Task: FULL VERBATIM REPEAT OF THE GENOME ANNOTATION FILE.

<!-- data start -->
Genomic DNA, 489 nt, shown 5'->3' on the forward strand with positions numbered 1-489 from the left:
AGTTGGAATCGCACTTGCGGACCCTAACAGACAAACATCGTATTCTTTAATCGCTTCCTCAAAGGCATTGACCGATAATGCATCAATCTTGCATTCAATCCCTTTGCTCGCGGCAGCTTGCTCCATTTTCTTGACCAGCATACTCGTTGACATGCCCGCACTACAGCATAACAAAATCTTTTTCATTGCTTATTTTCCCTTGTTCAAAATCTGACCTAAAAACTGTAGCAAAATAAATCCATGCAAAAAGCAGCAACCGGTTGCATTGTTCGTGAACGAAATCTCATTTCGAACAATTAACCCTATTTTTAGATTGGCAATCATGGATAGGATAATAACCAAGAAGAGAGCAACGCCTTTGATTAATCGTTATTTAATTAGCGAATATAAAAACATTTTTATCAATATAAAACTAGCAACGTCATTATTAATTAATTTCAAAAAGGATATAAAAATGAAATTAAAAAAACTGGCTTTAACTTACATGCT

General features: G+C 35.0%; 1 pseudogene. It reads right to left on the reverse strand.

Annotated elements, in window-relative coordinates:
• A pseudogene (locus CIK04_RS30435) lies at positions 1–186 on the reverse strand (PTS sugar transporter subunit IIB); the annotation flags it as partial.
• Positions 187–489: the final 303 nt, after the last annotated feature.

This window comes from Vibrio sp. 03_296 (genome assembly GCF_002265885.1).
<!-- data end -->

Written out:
Genomic DNA, 489 nt, shown 5'->3' on the forward strand with positions numbered 1-489 from the left:
AGTTGGAATCGCACTTGCGGACCCTAACAGACAAACATCGTATTCTTTAATCGCTTCCTCAAAGGCATTGACCGATAATGCATCAATCTTGCATTCAATCCCTTTGCTCGCGGCAGCTTGCTCCATTTTCTTGACCAGCATACTCGTTGACATGCCCGCACTACAGCATAACAAAATCTTTTTCATTGCTTATTTTCCCTTGTTCAAAATCTGACCTAAAAACTGTAGCAAAATAAATCCATGCAAAAAGCAGCAACCGGTTGCATTGTTCGTGAACGAAATCTCATTTCGAACAATTAACCCTATTTTTAGATTGGCAATCATGGATAGGATAATAACCAAGAAGAGAGCAACGCCTTTGATTAATCGTTATTTAATTAGCGAATATAAAAACATTTTTATCAATATAAAACTAGCAACGTCATTATTAATTAATTTCAAAAAGGATATAAAAATGAAATTAAAAAAACTGGCTTTAACTTACATGCT

General features: G+C 35.0%; 1 pseudogene. It reads right to left on the reverse strand.

Annotated elements, in window-relative coordinates:
• A pseudogene (locus CIK04_RS30435) lies at positions 1–186 on the reverse strand (PTS sugar transporter subunit IIB); the annotation flags it as partial.
• Positions 187–489: the final 303 nt, after the last annotated feature.

This window comes from Vibrio sp. 03_296 (genome assembly GCF_002265885.1).